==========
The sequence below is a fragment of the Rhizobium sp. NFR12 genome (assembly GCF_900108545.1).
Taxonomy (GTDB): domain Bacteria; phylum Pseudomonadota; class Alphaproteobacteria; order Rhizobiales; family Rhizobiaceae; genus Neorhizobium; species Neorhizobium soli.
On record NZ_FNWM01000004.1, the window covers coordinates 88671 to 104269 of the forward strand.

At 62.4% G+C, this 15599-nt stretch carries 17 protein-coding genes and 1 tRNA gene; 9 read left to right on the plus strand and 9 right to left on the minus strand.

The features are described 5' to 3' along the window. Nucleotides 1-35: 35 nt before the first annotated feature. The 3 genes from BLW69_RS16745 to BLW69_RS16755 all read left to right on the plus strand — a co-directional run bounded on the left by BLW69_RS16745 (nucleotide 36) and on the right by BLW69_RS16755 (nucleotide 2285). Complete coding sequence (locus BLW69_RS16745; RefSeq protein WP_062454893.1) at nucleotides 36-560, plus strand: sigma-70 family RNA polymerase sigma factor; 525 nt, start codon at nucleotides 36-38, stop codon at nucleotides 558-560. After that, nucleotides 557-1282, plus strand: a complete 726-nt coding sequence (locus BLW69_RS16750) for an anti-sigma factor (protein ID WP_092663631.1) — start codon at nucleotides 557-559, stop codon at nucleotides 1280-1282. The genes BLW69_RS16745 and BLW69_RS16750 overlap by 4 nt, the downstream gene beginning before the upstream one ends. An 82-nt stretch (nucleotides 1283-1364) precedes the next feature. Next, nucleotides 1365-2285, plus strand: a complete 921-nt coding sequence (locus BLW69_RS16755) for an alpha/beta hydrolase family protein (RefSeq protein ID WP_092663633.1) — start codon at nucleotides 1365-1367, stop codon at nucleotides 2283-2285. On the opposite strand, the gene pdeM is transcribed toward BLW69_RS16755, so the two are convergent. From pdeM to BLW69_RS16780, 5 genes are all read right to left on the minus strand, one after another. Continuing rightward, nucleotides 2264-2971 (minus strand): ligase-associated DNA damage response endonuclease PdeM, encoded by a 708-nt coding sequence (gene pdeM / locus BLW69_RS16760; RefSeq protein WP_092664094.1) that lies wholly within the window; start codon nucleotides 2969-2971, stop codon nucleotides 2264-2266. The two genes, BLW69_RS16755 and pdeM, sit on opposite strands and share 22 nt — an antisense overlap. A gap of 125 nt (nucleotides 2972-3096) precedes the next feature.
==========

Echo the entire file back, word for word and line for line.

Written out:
The sequence below is a fragment of the Rhizobium sp. NFR12 genome (assembly GCF_900108545.1).
Taxonomy (GTDB): domain Bacteria; phylum Pseudomonadota; class Alphaproteobacteria; order Rhizobiales; family Rhizobiaceae; genus Neorhizobium; species Neorhizobium soli.
On record NZ_FNWM01000004.1, the window covers coordinates 88671 to 104269 of the forward strand.

At 62.4% G+C, this 15599-nt stretch carries 17 protein-coding genes and 1 tRNA gene; 9 read left to right on the plus strand and 9 right to left on the minus strand.

The features are described 5' to 3' along the window. Nucleotides 1-35: 35 nt before the first annotated feature. The 3 genes from BLW69_RS16745 to BLW69_RS16755 all read left to right on the plus strand — a co-directional run bounded on the left by BLW69_RS16745 (nucleotide 36) and on the right by BLW69_RS16755 (nucleotide 2285). Complete coding sequence (locus BLW69_RS16745; RefSeq protein WP_062454893.1) at nucleotides 36-560, plus strand: sigma-70 family RNA polymerase sigma factor; 525 nt, start codon at nucleotides 36-38, stop codon at nucleotides 558-560. After that, nucleotides 557-1282, plus strand: a complete 726-nt coding sequence (locus BLW69_RS16750) for an anti-sigma factor (protein ID WP_092663631.1) — start codon at nucleotides 557-559, stop codon at nucleotides 1280-1282. The genes BLW69_RS16745 and BLW69_RS16750 overlap by 4 nt, the downstream gene beginning before the upstream one ends. An 82-nt stretch (nucleotides 1283-1364) precedes the next feature. Next, nucleotides 1365-2285, plus strand: a complete 921-nt coding sequence (locus BLW69_RS16755) for an alpha/beta hydrolase family protein (RefSeq protein ID WP_092663633.1) — start codon at nucleotides 1365-1367, stop codon at nucleotides 2283-2285. On the opposite strand, the gene pdeM is transcribed toward BLW69_RS16755, so the two are convergent. From pdeM to BLW69_RS16780, 5 genes are all read right to left on the minus strand, one after another. Continuing rightward, nucleotides 2264-2971 (minus strand): ligase-associated DNA damage response endonuclease PdeM, encoded by a 708-nt coding sequence (gene pdeM / locus BLW69_RS16760; RefSeq protein WP_092664094.1) that lies wholly within the window; start codon nucleotides 2969-2971, stop codon nucleotides 2264-2266. The two genes, BLW69_RS16755 and pdeM, sit on opposite strands and share 22 nt — an antisense overlap. A gap of 125 nt (nucleotides 2972-3096) precedes the next feature.